Rape victim support services face mounting challenges

The use of support services by victims of rape continues to increase while budgets have been cut by up to 15%.

The revelations of the Ryan and Murphy reports have brought increased exposure to the horrific acts of violence and rape that were perpetrated by the clergy. However, such horrors still continue today across the country.

As the impact of the recession and last December's budget cuts make their force felt in Irish life, Women's Aid and the Rape Crisis Network Ireland (RCNI) face mounting challenges.

(Pictured: Senator Ivana Bacik and Eamon Gilmore TD)

The foremost problem is a lack of resources. While it is difficult to gain absolute agreement on reliable statistics for the prevalence of domestic violence since the recession began, a steady increase in the numbers turning to the RCNI and Women's Aid has been observed.

Dr. Clíona Saidléar, Policy and Communications Director of RCNI, told Politico that it is difficult to tell whether this increase may be due to higher levels of domestic violence or higher levels of disclosure.

However, she said the RCNI were particularly worried about high levels of sexual violence perpetrated against teenagers. "This area is hugely minimised [in media discourse], especially when alcohol is a factor," said Saidléar. "As yet we have faile

d to figure out boundaries, a language to talk about it and the statutory infrastructure to respond to it."

A recent report, entitled 'Rape and Justice in Ireland' and published in December 2009, highlighted the failure of the justice system to protect rape victims. According to the report, the less likely form of rape (by a stranger) is often dealt with correctly but the more likely form (by someone known to the victim) is less likely to be prosecuted.

Senator Ivana Bacik, Labour Party Seanad Spokesperson on Justice, Equality and Law Reform, recently pointed out that incidents of domestic violence are rarely isolated occurrences but that criminal law is designed to deal with one-off incidents. As a result of this, she said, "it can be difficult to apply [criminal law] in the context of an ongoing abusive relationship".

"The statistics kept by the Gardaí, for example, do not identify repeat call-outs so it is impossible to know how many recorded incidents of domestic violence involve the same individuals," said Bacik.

In 2008 1,840 people used Rape Crisis Centre counselling services. This was an 8.4% increase on 2007 and does not include helpline calls and support. In contrast, in 2009 most centres of the RCNI received cuts of 3-5%, although the highest cut was 15%.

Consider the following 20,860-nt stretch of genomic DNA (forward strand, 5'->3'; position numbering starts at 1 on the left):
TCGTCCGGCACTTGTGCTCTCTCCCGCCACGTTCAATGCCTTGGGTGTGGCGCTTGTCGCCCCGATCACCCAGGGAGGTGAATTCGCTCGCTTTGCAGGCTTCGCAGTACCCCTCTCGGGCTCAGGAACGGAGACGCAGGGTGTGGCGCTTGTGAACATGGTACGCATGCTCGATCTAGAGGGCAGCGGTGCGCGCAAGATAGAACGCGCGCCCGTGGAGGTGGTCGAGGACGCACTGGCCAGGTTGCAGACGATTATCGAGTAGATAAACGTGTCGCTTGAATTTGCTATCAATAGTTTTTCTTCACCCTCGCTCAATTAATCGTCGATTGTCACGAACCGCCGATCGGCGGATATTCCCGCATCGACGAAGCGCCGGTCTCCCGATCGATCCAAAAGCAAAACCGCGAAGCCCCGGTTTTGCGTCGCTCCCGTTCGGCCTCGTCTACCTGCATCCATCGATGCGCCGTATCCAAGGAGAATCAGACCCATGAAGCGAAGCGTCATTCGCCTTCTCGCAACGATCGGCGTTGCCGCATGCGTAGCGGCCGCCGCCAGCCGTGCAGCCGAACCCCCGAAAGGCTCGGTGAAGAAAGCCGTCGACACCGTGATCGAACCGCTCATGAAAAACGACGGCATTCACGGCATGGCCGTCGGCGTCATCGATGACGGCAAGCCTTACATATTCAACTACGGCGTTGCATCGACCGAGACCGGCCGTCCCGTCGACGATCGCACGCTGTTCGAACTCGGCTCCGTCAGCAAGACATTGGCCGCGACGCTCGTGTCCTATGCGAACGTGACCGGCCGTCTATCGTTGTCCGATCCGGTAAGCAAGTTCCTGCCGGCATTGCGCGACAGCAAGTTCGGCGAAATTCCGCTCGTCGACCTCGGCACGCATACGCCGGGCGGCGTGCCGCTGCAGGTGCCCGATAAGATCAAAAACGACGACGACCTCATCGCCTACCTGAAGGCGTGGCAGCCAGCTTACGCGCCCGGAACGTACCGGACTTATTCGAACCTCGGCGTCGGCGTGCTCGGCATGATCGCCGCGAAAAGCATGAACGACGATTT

Women's Aid said that over 15,000 incidents of physical, emotional, sexual and financial abuses were disclosed in 2008 to their freephone helpline. Many of these were reported by women suffering abuse prior to the recession but, since the recession began, these women are experiencing abuse more frequently and more severely.

Internationally, Ireland was ranked lowest out of 21 countries in a study which assessed conviction rates in 2004. At the time, there was disagreement over these figures. However, a more recent study, 'Different systems, different outcomes? Tracking attrition in reported rape across Europe', conducted by Child and Woman Abuse Studies Unit (CWASU) in 2009, shows that the reporting of rape in Ireland between 1977 and 2006 rose by 627%. This figure is higher than any of the other 23 countries listed while Ireland was third from bottom in conviction rates.

The report said: "[I]t is clear that over the period in question the number of prosecutions has not increased in line with the increase in reports. Indeed, given the fact that the earlier figures are underestimates, it appears that the number of prosecutions has increased only slightly over the period."

The vast majority of victims were female, and 78% of victims had consumed alcohol around the time of the incident (one of the highest proportions in Europe) while 10% had consumed drugs. All suspects were male, and 88% of them had consumed alcohol at or around the time of the assault. Only 20% of suspects were strangers to the victim.

Paul O'Mahony, who conducted the research on Ireland in this study, told Politico: "The comparative picture for Ireland is not as bad as it looks because many of the other countries are hiding a worse situation behind inadequate statistics. The increase in reports here has led to a considerable decline in conviction rates because a far lower percentage of reports are actually prosecuted."

Nevertheless, in his opinion, "less than one in forty actual rapes is appropriately punished through the criminal justice system".



'Different systems, different outcomes? Tracking attrition in reported rape across Europe' may be accessed though the CWASU website.

RCNI freephone: 1800 77 88 88

Women's Aid freephone: 1800 341 900